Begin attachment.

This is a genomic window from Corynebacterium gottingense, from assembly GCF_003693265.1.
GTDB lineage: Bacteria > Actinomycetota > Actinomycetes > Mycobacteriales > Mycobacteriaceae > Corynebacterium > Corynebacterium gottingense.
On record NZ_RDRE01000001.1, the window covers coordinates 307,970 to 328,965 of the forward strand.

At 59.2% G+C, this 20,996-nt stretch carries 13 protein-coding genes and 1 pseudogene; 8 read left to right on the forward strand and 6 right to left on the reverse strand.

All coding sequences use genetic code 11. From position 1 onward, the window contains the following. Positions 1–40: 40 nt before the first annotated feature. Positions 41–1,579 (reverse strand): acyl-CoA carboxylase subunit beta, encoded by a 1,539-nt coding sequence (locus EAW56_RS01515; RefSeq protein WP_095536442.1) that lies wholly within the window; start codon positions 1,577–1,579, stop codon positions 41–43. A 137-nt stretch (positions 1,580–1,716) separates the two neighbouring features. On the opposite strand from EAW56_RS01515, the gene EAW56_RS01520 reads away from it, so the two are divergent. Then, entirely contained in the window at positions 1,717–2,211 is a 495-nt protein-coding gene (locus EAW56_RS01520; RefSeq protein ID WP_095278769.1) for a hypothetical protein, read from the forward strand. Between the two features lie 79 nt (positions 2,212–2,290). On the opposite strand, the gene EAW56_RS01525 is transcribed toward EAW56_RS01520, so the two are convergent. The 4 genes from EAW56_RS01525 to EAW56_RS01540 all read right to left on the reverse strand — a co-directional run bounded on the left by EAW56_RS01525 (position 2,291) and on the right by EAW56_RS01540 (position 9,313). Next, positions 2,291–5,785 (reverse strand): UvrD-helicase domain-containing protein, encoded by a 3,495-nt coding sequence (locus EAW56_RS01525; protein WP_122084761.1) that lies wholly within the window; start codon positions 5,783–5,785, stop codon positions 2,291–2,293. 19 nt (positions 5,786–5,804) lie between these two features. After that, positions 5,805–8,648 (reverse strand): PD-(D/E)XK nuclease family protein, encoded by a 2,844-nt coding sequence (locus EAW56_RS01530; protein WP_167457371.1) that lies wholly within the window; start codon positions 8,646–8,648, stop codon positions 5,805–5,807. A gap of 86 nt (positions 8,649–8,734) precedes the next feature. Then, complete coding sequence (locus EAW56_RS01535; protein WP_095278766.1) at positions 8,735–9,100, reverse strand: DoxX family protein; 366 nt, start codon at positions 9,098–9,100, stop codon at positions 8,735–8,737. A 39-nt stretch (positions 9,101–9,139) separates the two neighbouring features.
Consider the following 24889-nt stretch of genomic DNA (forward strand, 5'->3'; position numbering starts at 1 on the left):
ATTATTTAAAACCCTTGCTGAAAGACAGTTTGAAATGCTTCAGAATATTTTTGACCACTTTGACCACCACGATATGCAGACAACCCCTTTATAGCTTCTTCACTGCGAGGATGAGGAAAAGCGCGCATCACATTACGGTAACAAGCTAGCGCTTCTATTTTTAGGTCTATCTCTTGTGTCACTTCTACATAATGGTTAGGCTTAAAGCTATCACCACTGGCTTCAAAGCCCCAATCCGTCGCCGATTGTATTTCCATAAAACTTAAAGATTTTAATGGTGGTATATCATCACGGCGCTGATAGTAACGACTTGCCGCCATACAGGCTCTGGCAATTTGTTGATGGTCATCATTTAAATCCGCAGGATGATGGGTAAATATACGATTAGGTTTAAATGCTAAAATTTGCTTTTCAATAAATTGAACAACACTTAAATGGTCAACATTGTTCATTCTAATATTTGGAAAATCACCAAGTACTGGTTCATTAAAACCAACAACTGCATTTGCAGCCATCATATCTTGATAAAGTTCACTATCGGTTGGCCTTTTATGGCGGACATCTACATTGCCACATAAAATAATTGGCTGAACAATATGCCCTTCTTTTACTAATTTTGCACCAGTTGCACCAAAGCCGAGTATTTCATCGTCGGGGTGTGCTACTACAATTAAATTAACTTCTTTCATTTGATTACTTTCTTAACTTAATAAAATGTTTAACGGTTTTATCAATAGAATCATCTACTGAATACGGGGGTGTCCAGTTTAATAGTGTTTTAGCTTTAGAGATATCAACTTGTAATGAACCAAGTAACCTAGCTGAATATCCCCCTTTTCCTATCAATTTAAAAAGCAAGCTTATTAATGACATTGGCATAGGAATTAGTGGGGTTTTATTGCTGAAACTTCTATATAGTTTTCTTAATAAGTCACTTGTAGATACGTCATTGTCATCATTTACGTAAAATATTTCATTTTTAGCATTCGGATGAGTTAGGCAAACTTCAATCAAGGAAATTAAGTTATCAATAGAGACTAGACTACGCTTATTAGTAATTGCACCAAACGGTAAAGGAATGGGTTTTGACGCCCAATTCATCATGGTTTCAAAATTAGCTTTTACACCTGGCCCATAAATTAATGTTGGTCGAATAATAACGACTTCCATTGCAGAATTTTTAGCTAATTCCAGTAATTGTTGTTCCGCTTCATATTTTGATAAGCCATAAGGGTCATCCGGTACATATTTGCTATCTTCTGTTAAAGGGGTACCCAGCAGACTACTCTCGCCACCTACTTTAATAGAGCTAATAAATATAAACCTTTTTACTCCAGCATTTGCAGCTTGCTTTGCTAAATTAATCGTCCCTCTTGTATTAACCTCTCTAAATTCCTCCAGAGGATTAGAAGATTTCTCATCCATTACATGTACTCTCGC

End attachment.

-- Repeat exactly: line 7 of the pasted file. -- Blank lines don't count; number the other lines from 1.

ATTATTTAAAACCCTTGCTGAAAGACAGTTTGAAATGCTTCAGAATATTTTTGACCACTTTGACCACCACGATATGCAGACAACCCCTTTATAGCTTCTTCACTGCGAGGATGAGGAAAAGCGCGCATCACATTACGGTAACAAGCTAGCGCTTCTATTTTTAGGTCTATCTCTTGTGTCACTTCTACATAATGGTTAGGCTTAAAGCTATCACCACTGGCTTCAAAGCCCCAATCCGTCGCCGATTGTATTTCCATAAAACTTAAAGATTTTAATGGTGGTATATCATCACGGCGCTGATAGTAACGACTTGCCGCCATACAGGCTCTGGCAATTTGTTGATGGTCATCATTTAAATCCGCAGGATGATGGGTAAATATACGATTAGGTTTAAATGCTAAAATTTGCTTTTCAATAAATTGAACAACACTTAAATGGTCAACATTGTTCATTCTAATATTTGGAAAATCACCAAGTACTGGTTCATTAAAACCAACAACTGCATTTGCAGCCATCATATCTTGATAAAGTTCACTATCGGTTGGCCTTTTATGGCGGACATCTACATTGCCACATAAAATAATTGGCTGAACAATATGCCCTTCTTTTACTAATTTTGCACCAGTTGCACCAAAGCCGAGTATTTCATCGTCGGGGTGTGCTACTACAATTAAATTAACTTCTTTCATTTGATTACTTTCTTAACTTAATAAAATGTTTAACGGTTTTATCAATAGAATCATCTACTGAATACGGGGGTGTCCAGTTTAATAGTGTTTTAGCTTTAGAGATATCAACTTGTAATGAACCAAGTAACCTAGCTGAATATCCCCCTTTTCCTATCAATTTAAAAAGCAAGCTTATTAATGACATTGGCATAGGAATTAGTGGGGTTTTATTGCTGAAACTTCTATATAGTTTTCTTAATAAGTCACTTGTAGATACGTCATTGTCATCATTTACGTAAAATATTTCATTTTTAGCATTCGGATGAGTTAGGCAAACTTCAATCAAGGAAATTAAGTTATCAATAGAGACTAGACTACGCTTATTAGTAATTGCACCAAACGGTAAAGGAATGGGTTTTGACGCCCAATTCATCATGGTTTCAAAATTAGCTTTTACACCTGGCCCATAAATTAATGTTGGTCGAATAATAACGACTTCCATTGCAGAATTTTTAGCTAATTCCAGTAATTGTTGTTCCGCTTCATATTTTGATAAGCCATAAGGGTCATCCGGTACATATTTGCTATCTTCTGTTAAAGGGGTACCCAGCAGACTACTCTCGCCACCTACTTTAATAGAGCTAATAAATATAAACCTTTTTACTCCAGCATTTGCAGCTTGCTTTGCTAAATTAATCGTCCCTCTTGTATTAACCTCTCTAAATTCCTCCAGAGGATTAGAAGATTTCTCATCCATTACATGTACTCTCGC